When Mayor Nutter signed an executive order last year requiring certain contract workers doing jobs for the city to be paid at least $12 an hour beginning in January, it seemed like a smart political move, especially given the attention the matter has received from progressives and Democratic politicians, including President Obama.
Several weeks into the new year, however, the city is starting to get pushback from some contractors, especially nonprofits, that say they can't afford the new wage scale without help from the city. They want more money from the city or an exemption to allow them to pay less than $12 an hour.
Nutter's order - since affirmed by voters and City Council in May - established that contractors and subcontractors that receive at least $10,000 in city contracts (or $100,000 for nonprofit contractors) pay their workers at least $12 an hour beginning Jan. 1.
The majority of the contractors requesting waivers perform work for the Department of Human Services. Some of the jobs, such as after-school aides, group-home care aides, and custodians, traditionally pay very little in the private sector.
Several of the affected companies have been doing business with the city for many years, when they routinely paid their workers $8, $9, $10 an hour or less.
Nutter's order, which went into effect in May, set the hourly minimum at $10.88 starting July 1, but that minimum jumped to $12 on Jan. 1. In the future, the hourly minimum is to be adjusted for inflation.
That jump from $10.88 to $12 in the middle of a budget year put some of the contractors in a bind, the companies said.
"If we increase to $12, we will be in a $153,000 deficit for the year," said Marty Friedman, executive director of the Philadelphia nonprofit Education Works.
Education Works has a $3 million subcontract with the city to provide after-school and summer programs for city youth, including homework assistance, art programs, and college and career readiness. The company is one of two dozen applicants that asked for a waiver at a Jan. 13 hearing before the city's Living Wage and Benefits Committee.
A raise to $12 an hour would make a big difference for some workers.
"I could make it out of my aunt's [house]," said Kahleel Frazier, 20, an Education Works employee who has a part-time job as a door monitor at Cleveland Mastery Charter Campus.
Frazier, who graduated from Creative Learning Academy in 2013, started in November. He is paid $7.25 an hour, the federal minimum. Making $12 an hour could help him get his own place. He is also "thinking about" going to college but conceded: "The way the money is set up right now, it would be hard."
In an interview last week, Friedman said that he would like to pay his employees on the city's contract $12 an hour, but that current finances would not let him.
"Everybody is in the same boat," Friedman said. "If we get the increase, then we will pay the minimum wage."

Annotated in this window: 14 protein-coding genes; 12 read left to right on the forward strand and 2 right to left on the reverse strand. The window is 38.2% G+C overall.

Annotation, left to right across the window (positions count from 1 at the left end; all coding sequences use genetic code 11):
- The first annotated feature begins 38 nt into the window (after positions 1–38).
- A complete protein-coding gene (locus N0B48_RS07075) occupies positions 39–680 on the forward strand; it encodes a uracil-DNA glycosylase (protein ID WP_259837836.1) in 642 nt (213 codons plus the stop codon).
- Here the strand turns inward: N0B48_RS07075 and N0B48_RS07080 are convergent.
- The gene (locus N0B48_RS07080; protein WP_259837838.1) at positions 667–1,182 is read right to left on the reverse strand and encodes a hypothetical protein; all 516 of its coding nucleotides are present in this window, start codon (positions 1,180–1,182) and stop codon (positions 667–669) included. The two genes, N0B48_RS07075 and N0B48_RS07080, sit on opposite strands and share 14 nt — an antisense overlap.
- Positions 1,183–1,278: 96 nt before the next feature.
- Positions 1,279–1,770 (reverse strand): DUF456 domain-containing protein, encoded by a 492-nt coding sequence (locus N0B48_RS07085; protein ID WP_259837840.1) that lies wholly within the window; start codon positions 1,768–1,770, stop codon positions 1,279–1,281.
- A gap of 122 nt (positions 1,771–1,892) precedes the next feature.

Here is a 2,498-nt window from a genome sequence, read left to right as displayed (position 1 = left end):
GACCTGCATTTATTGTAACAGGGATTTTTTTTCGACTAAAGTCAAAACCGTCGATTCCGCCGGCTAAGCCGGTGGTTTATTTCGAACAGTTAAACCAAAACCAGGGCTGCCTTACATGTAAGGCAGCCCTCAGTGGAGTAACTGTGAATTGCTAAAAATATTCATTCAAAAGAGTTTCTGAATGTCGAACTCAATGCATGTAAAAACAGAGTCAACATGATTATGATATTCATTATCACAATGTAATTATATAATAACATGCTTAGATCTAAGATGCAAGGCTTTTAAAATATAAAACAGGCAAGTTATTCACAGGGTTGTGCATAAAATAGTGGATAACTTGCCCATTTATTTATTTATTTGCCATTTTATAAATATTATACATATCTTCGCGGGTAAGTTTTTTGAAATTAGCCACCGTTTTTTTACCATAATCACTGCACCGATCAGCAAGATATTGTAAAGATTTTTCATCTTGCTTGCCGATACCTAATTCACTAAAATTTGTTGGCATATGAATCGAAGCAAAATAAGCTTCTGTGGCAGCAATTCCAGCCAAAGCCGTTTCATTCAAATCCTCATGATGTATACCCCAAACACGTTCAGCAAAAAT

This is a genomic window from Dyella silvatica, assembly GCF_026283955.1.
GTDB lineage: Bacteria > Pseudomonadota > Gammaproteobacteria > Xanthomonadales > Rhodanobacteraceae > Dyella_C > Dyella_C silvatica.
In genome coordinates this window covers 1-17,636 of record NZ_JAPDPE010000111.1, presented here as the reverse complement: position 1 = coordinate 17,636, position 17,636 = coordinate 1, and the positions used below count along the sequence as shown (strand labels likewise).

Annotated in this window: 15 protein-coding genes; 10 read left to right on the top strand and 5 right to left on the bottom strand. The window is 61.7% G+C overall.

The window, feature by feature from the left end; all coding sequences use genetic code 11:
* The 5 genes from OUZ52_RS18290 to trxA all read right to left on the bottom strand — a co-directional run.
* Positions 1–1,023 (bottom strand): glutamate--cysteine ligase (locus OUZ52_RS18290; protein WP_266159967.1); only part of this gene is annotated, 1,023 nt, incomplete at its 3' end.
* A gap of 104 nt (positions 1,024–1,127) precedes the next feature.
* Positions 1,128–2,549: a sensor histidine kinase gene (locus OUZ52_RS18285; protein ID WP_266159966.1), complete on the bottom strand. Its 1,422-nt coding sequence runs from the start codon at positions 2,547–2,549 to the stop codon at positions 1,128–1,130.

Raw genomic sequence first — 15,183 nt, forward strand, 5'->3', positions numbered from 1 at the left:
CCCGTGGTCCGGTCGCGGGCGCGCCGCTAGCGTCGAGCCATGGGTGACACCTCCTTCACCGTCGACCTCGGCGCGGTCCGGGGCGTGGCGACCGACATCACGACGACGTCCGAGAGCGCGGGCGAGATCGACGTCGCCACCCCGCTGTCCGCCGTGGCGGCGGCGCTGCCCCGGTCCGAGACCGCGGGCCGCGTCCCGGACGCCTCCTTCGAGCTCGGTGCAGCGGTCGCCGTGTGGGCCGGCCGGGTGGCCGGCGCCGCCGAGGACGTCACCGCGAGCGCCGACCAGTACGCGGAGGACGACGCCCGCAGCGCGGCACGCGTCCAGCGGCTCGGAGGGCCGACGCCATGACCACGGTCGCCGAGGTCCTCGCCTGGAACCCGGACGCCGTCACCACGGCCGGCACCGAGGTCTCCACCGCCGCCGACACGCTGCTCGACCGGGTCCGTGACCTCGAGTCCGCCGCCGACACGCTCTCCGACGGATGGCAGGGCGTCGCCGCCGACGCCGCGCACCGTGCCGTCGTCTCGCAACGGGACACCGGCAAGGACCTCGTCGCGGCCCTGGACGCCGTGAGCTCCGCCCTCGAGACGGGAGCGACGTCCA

But with the city strapped for cash, it's hard to see how the city will be able to push more funding to these groups.
DHS, which has a $657 million budget for the 2014 fiscal year, received $98 million from the city. The rest of its funding comes from federal and state grants.
"The challenge for many of them is that they need to pay these contracts with funds the city provides them," Manny Citron, an assistant managing director who has been overseeing introduction of the new minimum-wage standard, said last week.
City Councilman Wilson Goode Jr., who sponsored the legislation that got the ball rolling for the wage increase, said the city does not need to provide more money.
"There are executive directors making six-figure salaries, and the cost of moving up employees' [pay] is only tens of thousands," Goode said. "There's income inequality."
Citron said there conversations were going on about how to make the wage increases work for the city's nonprofit subcontractors. Some might have to rely more on fund-raising, he said.
Or, they, like all contractors, can get an exemption from the city's Living Wage and Benefits Review Committee, which City Council established and which consists of representatives from the city, labor, and business.
DHS Commissioner Vanessa Garrett Harley, whose agency has the most contracts with providers affected by the wage increase, said those waivers should be granted until the providers get their finances in order.
During a Jan. 13 hearing before the Living Wage committee, she testified on the contractors' behalf.
"Because of the absence of a revenue increase we would be able to provide, it would be a hardship on them to meet the [$12-an-hour] requirement," Harley said of the Boys & Girls Clubs of Philadelphia, which has a $1.6 million subcontract with the city. The agency said in its waiver application that increasing workers' pay to $12 would cost it $120,000 this fiscal year.
Harley gave the same message over and over when testifying on the two dozen waiver applications before the committee.
Organizations that want waivers and are not bound by collective-bargaining agreements must be able to prove that paying the $12 minimum would create a hardship for them and that the waiver would be for "the benefit of the city."
The city has granted 15 waivers since July 1.
Nonprofits that have received exemptions include Vision Quest, a social-services nonprofit with a $12 million contract that provides programs for delinquent youth; and the Animal Care and Control Team, the city's animal-control contractor.
Some committee members said that though they were willing to grant waivers this fiscal year, they did not want to have the same conversation a year from now.
"Those standards should be met or at least have a process that you can show in your waiver . . . that you're planning on meeting that standard," Daniel Bauder, a committee member, said.
The Living Wage committee's next hearing is scheduled for Monday, when the committee is scheduled to consider 15 waivers.